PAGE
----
By Madeline Ragland, Contributing Writer

The room is quiet, contrasting with the outside world of the Memorial Union Building. All the noise and chaos of the world seems to disappear as students file in and fill the seats that are situated in a circle. They are preparing themselves to enjoy “being in the moment,” rather than thinking about class and homework.

Every Monday, in MUB Room 334, students at the University of New Hampshire sit together in silence and let the noises of college life disappear. Health Services provided a service for students that educates them about the world of meditation. Different Health Service counselors lead sessions in order to expose students to different ways of meditation.

According to the Health Services website on meditation, “Meditation is a skill you can learn to manage stress, get a better night’s rest, succeed academically, and achieve overall health and wellness.”

“Meditation is a tool,” said Kathleen Grace-Bishop, director of education and promotion at Health Services. She has been meditating since high school and wants to share ways for “self-care” so that all students can lead a happy and healthy life.

An article called “Meditation: A simple, fast way to reduce stress,” by the Mayo Clinic staff, said that benefits to meditation include: gaining a new perspective on stressful situations, building skills to manage stress, increasing self-awareness and focusing on the present. Others included managing symptoms for conditions such as asthma, cancer, depression, heart disease and more.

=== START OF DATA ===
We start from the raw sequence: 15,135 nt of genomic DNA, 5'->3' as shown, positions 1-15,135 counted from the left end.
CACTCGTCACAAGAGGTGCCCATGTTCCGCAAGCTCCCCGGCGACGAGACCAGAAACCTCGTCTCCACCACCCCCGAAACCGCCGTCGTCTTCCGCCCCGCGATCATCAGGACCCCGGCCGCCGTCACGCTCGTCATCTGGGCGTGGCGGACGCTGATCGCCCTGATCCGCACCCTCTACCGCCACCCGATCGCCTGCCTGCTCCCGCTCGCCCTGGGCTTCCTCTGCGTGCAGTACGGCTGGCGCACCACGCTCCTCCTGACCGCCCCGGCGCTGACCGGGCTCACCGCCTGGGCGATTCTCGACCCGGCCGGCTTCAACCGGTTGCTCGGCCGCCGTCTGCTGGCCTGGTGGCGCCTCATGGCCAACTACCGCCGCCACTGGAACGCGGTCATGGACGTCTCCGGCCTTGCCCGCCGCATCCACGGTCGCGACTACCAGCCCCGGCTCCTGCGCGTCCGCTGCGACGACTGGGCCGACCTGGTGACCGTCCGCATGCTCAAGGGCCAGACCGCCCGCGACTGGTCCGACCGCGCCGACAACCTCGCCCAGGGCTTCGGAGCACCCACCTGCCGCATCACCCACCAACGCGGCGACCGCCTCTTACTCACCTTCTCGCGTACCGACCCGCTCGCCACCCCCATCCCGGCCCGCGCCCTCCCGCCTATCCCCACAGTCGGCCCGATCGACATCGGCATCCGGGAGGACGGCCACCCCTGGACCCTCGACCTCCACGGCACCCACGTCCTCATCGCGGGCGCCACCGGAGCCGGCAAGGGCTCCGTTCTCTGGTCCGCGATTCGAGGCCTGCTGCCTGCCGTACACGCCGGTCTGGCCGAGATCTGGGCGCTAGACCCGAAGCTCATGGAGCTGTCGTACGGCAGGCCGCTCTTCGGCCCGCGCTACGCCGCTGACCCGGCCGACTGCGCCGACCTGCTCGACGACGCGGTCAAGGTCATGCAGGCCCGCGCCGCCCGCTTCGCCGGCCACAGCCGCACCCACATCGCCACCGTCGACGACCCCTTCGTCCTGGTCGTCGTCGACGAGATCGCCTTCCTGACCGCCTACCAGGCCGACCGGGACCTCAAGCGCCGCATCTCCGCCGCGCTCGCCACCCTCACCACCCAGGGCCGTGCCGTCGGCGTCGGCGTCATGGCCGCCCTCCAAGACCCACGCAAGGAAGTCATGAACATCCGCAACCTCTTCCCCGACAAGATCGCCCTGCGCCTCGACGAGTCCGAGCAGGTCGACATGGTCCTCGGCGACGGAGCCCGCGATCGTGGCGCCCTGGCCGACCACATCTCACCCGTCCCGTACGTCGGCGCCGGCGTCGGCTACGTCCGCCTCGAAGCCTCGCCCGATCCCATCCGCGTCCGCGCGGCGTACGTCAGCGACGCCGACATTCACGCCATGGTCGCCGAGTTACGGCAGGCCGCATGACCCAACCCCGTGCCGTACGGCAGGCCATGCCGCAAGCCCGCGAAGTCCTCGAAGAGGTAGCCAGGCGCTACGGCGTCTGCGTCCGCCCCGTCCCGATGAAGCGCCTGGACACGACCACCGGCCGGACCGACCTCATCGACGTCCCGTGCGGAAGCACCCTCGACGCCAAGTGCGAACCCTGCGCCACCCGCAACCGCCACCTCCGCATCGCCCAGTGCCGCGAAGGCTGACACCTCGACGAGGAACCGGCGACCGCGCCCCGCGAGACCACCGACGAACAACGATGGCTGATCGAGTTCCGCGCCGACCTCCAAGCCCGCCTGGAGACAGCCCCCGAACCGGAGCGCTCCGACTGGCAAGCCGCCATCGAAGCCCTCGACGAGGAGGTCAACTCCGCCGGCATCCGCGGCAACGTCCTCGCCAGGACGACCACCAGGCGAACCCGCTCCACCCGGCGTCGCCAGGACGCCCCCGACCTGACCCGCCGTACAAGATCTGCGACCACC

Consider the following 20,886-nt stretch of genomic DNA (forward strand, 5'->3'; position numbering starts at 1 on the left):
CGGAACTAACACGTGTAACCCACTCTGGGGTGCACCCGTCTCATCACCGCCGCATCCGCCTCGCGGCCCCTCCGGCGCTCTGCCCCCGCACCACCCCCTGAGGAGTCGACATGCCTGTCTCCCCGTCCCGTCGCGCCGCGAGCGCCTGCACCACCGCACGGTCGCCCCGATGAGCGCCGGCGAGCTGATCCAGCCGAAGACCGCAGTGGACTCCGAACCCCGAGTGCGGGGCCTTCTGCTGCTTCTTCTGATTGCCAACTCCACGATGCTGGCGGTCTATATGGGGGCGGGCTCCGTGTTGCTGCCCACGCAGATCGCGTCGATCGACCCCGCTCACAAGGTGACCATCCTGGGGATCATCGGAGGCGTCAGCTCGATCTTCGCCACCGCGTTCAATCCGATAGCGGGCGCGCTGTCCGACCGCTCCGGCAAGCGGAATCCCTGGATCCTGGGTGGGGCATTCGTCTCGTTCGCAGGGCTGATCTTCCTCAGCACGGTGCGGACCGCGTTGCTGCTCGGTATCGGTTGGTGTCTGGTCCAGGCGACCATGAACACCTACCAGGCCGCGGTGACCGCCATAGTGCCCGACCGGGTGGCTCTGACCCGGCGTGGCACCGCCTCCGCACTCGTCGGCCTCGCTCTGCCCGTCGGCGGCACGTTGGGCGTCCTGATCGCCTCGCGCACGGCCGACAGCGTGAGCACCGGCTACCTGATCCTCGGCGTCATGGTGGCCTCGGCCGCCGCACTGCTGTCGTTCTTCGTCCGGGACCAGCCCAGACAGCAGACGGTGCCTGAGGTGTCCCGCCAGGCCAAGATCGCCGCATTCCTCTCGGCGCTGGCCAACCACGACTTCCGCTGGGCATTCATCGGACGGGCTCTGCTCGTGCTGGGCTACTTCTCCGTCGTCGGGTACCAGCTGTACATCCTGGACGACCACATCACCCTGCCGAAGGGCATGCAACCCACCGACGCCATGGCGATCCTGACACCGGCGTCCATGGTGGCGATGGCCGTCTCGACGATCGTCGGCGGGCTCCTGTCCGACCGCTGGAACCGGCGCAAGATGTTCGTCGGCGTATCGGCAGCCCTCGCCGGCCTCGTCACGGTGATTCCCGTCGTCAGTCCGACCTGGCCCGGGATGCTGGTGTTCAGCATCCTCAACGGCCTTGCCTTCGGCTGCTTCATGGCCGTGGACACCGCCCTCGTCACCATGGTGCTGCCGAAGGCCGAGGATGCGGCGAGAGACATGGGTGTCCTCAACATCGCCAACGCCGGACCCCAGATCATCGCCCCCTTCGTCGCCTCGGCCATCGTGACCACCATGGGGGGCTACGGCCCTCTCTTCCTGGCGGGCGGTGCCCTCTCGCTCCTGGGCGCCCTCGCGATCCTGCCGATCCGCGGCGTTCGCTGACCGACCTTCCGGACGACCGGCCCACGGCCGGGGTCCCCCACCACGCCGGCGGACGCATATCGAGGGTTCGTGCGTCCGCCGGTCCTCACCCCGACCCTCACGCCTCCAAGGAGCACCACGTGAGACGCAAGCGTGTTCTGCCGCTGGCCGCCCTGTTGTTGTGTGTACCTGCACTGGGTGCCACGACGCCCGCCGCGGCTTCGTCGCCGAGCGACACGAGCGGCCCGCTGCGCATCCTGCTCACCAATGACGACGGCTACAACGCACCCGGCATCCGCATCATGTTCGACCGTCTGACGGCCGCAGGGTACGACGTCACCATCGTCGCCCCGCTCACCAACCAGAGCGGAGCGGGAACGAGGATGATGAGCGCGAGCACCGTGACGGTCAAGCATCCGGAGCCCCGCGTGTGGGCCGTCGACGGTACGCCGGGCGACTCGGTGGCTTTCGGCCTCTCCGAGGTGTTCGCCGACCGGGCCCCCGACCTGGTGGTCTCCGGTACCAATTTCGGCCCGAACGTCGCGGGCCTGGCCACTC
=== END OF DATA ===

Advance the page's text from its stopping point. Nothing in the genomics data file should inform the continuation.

“Meditation is an experience of relaxing the body, quieting the mind, and awakening the spirit,” according to the Health Services webpage. “Meditation encourages a deepening of consciousness or awareness, and also facilitates a deeper understanding of self and others.”

Health Services has been providing these meditation sessions since the ’90s.

The practice goes much further back though. According to an article in Psychology Today, “In the Indus Valley, archaeologists discovered evidence of meditation in wall art dating from approximately 5,000 to 3,500 BCE.”

With deep roots in history, this club was started by Health Services in order to educate students in different ways to self-cure.

Kathleen Grace-Bishop, one of the counselors who leads the sessions, dubbed meditation a way to self-cure.

She used the term to describe ways for students to help their bodies without using medicine or going to the doctors, essentially that self-cure is free medicine.

The meditation sessions last for 30 minutes. Each session is open to any student wishing to participate.

Health Services provides a group-led session every Monday, but individual sessions can be requested online.

More information and guided meditations can be found on the Health Services web page.

Graduate student Tricia Peone said that this club and meditation overall has made a difference in her life by “being able to calm my mind.” She has attended the club for one year now and believes that meditating can be beneficial to all students.